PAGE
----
This document collates a series of recommendations for algorithm, keysize and protocol recommendations. In some sense the current document supersedes the ECRYPT and ECRYPT2 “Yearly Report on Algorithms and Key Lengths” published between 2004 and 2012. However, it should be considered as completely distinct. The current document tries to provide a focused set of recommendations in an easy to use form, the prior ECRYPT documents provided more general background information and discussions on general concepts re key size choice, and tried to predict the future ability of cryptanalytic attacks via hardware and software.
In this document we focus on just two decisions which we feel are more crucial to users of cryptography. Firstly, whether a given primitive, scheme, protocol or keysize can be considered for use to day if it is already deployed. We refer to such use as legacy use within our document. If a scheme is not considered suitable for legacy use, or is only considered for such use with certain caveats, then this should be taken as a strong recommendation that the primitive, scheme or protocol be possibly replaced as a matter of urgency (or even that an attack exists). Some of the caveats which may mean a system which it not considered suitable for legacy use may still be secure could be use of limited key lifetimes within a system, mitigating controls, or (in the case of hash functions) relieing on non-collision resistance properties.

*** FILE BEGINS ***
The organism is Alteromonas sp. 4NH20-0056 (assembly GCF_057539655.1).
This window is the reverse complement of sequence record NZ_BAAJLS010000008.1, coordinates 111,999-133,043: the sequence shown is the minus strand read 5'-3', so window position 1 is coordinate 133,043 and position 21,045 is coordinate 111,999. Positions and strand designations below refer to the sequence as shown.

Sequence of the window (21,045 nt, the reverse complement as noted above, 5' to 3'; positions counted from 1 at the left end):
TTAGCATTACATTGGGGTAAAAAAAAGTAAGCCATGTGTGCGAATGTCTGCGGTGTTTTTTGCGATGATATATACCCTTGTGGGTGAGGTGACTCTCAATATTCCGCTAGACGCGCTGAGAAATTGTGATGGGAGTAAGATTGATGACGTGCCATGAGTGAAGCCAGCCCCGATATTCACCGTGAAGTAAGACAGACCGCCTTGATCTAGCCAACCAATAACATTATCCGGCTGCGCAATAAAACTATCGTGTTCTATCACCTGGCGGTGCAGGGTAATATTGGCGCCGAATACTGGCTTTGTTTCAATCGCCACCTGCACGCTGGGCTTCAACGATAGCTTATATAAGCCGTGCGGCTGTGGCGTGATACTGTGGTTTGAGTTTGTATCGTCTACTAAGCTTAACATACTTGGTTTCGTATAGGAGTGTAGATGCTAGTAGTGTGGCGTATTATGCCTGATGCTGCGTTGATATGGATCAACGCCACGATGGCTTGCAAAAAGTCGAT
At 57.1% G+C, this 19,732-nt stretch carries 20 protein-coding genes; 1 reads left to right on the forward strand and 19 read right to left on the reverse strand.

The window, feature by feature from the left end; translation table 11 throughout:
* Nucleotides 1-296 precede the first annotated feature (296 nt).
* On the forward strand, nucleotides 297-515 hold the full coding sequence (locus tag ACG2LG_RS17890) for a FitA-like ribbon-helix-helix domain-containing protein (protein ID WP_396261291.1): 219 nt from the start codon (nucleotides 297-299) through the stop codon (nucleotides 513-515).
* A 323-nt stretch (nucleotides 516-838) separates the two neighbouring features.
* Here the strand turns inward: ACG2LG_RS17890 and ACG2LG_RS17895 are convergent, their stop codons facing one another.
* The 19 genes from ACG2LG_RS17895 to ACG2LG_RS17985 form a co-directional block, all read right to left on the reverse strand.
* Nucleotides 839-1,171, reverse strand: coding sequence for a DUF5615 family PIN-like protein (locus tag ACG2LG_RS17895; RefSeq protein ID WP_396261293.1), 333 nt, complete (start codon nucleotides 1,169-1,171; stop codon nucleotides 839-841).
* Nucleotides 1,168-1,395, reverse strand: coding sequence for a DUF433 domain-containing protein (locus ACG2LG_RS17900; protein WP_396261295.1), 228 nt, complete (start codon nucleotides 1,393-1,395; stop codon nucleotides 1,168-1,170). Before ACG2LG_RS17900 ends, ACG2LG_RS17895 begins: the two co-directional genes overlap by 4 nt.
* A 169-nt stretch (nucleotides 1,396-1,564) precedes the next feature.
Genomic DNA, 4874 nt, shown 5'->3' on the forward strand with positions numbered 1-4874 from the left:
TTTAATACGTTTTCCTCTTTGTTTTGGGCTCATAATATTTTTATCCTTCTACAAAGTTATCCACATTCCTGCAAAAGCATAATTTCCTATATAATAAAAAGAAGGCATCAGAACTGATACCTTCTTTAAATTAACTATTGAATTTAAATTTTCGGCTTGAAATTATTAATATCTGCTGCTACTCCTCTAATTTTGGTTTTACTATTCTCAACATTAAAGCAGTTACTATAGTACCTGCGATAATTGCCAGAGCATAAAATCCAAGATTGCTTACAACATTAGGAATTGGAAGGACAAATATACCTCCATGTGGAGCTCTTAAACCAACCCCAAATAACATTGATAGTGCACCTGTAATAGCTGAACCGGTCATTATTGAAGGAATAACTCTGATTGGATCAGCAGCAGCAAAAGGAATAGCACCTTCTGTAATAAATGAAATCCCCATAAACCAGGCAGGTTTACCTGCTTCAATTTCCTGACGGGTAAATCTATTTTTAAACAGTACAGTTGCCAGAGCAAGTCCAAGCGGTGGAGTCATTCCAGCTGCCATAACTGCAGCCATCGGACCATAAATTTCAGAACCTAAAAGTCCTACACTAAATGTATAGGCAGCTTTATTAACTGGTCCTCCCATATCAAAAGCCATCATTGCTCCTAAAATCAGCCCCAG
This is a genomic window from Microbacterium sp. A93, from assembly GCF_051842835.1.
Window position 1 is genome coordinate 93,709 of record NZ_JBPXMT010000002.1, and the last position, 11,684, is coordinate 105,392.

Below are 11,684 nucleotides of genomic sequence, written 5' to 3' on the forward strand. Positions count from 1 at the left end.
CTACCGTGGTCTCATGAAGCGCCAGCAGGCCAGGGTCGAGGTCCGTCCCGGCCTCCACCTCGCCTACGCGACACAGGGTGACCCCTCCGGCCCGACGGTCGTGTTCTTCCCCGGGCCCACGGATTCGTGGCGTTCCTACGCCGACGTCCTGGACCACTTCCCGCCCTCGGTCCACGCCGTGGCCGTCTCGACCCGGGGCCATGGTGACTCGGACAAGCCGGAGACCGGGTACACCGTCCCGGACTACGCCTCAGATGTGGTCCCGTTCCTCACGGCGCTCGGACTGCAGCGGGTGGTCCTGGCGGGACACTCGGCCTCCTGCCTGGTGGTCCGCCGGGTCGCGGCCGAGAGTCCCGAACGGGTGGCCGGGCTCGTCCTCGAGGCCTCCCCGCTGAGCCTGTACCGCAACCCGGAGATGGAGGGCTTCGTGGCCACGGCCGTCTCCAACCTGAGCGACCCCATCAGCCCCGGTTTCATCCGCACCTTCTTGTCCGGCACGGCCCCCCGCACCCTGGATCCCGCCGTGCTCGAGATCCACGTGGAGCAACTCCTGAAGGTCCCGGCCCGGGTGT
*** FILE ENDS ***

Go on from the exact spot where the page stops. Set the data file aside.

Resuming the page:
The document does not consider any mechanisms which are currently only of academic interest. In particular all the mechanisms we discuss have been standardized to some extent, and have either been deployed or are due to be deployed in real world systems. This is not a critique of academic research, but purely a means of focusing the document on mechanisms which will be of interest to decision makers in industry and government.